Since the health care overhaul two years ago, medicare participants have saved$5 billion on prescription drugs.(Photo: Julia Cheng for USA TODAY)
Since passage of the health care overhaul two years ago, 5.8 million
Medicare patients have saved $5 billion from prescription drug
discounts, and the government can now predict lower health care costs
based on increased use of these cheaper drugs.
The savings are a
continuation of the 2010 health care law's attempt to close the
"doughnut hole" - or the prescription drug coverage expenses that kick
in once Medicare coverage runs out. The Department of Health and Human
Services plans to announce those savings Monday.
"The health care
law is saving money for people with Medicare," said HHS Secretary
Kathleen Sebelius, before adding that open enrolling begins next week.
2012, Medicare coverage ends when total prescription costs top $2,930.
Drugmakers participating in Medicare agreed to give the government a 50%
discount on premium drugs and 14% on generic drugs as part of the
health care law, and to extend those discounts to seniors who have
exhausted their coverage and are forced to pay for the drugs themselves.
of these discounts, in the first 10 months of 2012, Medicare
beneficiaries saved $1.86 billion on prescription drugs, compared with
$1.51 billion in the first 10 months of 2011, according to HHS. The last
months of the year tend to have higher savings as people run out of
coverage and enter the doughnut hole.
The Congressional Budget
Office announced an added benefit Thursday: Cheaper drugs means more
people taking their medication, reducing long-term medical costs. When
Medicare patients take an antibiotic to prevent further infection, or
properly take their insulin or hypertension medications, they save the
government money in the long run by stabilizing their illnesses and
preventing emergency hospitalizations.
"Using the revised
methodology, CBO estimates that the net cost of implementing the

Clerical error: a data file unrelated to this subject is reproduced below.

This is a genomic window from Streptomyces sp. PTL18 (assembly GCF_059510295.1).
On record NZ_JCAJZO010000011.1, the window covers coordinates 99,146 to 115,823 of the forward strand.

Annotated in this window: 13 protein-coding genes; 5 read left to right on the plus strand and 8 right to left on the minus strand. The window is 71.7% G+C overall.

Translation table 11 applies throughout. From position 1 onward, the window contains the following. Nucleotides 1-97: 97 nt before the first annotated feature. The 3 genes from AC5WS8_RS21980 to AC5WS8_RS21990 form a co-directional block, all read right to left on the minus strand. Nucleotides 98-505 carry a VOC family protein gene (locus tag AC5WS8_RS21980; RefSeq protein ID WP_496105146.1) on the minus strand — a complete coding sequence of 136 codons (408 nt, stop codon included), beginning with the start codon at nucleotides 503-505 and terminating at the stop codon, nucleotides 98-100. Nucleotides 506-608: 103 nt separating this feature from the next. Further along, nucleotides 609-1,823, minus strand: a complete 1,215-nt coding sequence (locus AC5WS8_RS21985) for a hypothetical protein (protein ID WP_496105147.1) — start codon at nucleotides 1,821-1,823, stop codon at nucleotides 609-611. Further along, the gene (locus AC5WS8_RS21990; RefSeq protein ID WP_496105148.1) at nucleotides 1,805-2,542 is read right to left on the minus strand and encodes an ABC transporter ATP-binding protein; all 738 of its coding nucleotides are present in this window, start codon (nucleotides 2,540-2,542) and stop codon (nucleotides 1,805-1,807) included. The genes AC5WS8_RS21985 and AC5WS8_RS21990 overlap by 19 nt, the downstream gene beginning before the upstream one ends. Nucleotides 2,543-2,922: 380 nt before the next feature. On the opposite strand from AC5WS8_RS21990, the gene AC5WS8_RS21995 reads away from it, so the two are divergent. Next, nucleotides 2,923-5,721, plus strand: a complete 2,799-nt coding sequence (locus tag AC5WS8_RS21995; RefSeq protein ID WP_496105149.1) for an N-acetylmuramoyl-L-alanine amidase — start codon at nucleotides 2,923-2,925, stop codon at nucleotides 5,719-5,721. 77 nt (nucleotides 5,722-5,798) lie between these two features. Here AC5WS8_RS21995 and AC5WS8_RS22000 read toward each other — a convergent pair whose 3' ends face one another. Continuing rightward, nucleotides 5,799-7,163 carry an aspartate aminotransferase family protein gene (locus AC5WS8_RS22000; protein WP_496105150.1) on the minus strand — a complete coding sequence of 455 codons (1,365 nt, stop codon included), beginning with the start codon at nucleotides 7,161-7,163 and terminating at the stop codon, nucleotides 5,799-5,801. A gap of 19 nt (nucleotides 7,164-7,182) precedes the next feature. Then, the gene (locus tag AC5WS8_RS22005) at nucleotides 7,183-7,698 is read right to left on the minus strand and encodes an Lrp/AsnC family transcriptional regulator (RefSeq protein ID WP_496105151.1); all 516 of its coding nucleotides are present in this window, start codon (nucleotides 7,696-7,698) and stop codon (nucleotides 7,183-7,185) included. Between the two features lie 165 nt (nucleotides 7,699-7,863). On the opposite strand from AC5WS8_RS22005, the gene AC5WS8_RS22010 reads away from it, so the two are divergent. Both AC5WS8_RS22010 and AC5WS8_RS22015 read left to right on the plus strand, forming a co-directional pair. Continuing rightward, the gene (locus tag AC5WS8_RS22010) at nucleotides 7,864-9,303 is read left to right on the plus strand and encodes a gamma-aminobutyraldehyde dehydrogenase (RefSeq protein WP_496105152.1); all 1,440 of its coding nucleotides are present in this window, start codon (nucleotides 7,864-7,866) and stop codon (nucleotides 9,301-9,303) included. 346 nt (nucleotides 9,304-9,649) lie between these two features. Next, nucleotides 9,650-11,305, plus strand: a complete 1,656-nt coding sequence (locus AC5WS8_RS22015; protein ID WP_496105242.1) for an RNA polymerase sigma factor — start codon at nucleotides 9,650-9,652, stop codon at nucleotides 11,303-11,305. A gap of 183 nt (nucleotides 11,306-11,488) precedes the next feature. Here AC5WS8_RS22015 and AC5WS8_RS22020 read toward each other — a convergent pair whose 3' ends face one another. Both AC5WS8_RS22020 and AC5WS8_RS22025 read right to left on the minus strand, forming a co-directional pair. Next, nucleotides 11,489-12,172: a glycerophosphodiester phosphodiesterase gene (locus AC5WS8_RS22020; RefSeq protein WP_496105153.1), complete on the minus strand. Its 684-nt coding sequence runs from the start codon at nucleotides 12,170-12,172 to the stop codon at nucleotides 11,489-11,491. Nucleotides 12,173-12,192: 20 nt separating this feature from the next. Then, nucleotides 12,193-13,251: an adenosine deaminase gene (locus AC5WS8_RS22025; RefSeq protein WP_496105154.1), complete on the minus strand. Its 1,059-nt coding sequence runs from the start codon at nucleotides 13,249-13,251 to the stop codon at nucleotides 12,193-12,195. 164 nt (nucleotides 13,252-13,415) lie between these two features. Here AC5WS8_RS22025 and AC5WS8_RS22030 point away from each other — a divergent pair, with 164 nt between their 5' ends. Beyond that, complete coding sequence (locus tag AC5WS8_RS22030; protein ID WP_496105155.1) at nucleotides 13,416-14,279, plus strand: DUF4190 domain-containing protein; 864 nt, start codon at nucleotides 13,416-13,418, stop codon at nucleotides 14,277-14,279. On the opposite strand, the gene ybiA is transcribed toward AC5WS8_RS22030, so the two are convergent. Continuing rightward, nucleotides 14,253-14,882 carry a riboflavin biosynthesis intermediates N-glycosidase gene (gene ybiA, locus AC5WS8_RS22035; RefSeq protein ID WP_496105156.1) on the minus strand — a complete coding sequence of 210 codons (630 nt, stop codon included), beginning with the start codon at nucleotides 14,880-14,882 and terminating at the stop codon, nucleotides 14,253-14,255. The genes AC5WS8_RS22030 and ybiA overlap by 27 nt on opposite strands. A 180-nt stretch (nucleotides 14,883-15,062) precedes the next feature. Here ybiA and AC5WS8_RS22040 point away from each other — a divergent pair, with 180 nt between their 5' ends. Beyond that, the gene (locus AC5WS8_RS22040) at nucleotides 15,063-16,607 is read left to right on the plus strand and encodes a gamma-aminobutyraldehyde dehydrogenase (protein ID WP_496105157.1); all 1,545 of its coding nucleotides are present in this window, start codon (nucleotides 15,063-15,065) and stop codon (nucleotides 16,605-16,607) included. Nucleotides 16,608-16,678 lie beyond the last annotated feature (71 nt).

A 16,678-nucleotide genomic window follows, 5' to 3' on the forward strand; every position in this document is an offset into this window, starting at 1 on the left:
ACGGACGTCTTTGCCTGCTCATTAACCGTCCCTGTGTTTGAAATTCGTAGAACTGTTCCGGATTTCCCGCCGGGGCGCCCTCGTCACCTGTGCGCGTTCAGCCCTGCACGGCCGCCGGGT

provisions closing the coverage gap will be $51 billion, rather than the
$86 billion estimated prior to the revision," the CBO report states.
Michael Cannon, director of health policy studies for the Cato
Institute, a libertarian think tank that has come out against the
Affordable Care Act, said that as "politicians and lobbyists" expand the
drug benefits, more people who don't need them use them, and "health
care spending rises."
"It's an attractive story: New government
subsidies lead more people to take their medicine, leading to lower
health care spending," he said. "Problem is, it's almost never true."
has also argued that lowering the prices of name-brand medications will
steer seniors away from generic drugs, thus causing the government more
That may not be the case. Before the doughnut-hole
discounts started, customers would learn their benefits had run out and
stop taking their more expensive medications, said Steve Simenson,
president of Goodrich Pharmacy and past president of the American
Pharmacists Association. His store caters to hundreds of patients each
day, he said.
Now, however, more customers are taking advantage of
generic medication - even on the government's dime - so their coverage
lasts longer, Simenson said.
"They're asking for them," he said.
"I'm not sure they know it's because of the Affordable Care Act. They're
still not quite educated on the nuts and bolts of the benefits."
they see a difference, even if they don't know where the benefit comes
from, he said: "Better adherence leads to better outcomes."
CBO reports did not list the financial benefits of patients taking
affordable prescription medications, because there was insufficient
evidence of an "offsetting" effect. On Thursday, the office said every
1% increase in prescriptions filled by Medicare patients would cause the
program's spending to drop by one-fifth of 1%.
The change in
policy came after dozens of studies and research showed a link between
changes in prescription use and in spending for medical services,
according to the CBO.
"A substantial body of evidence indicates
that people respond to changes in cost sharing by changing their
consumption of prescription drugs," CBO stated in their report.
of the law had warned that Part D premiums would go up, as would
medications for non-beneficiaries as drug companies tried to make up for
the loss in profits in from the discounts. However, premiums have
stayed stable, and the Government Accountability Office, the
non-partisan watchdog arm of Congress, found that prices for brand-name
drugs used by Medicare beneficiaries increased at a similar rate before
and after the government required discounts in January 2011.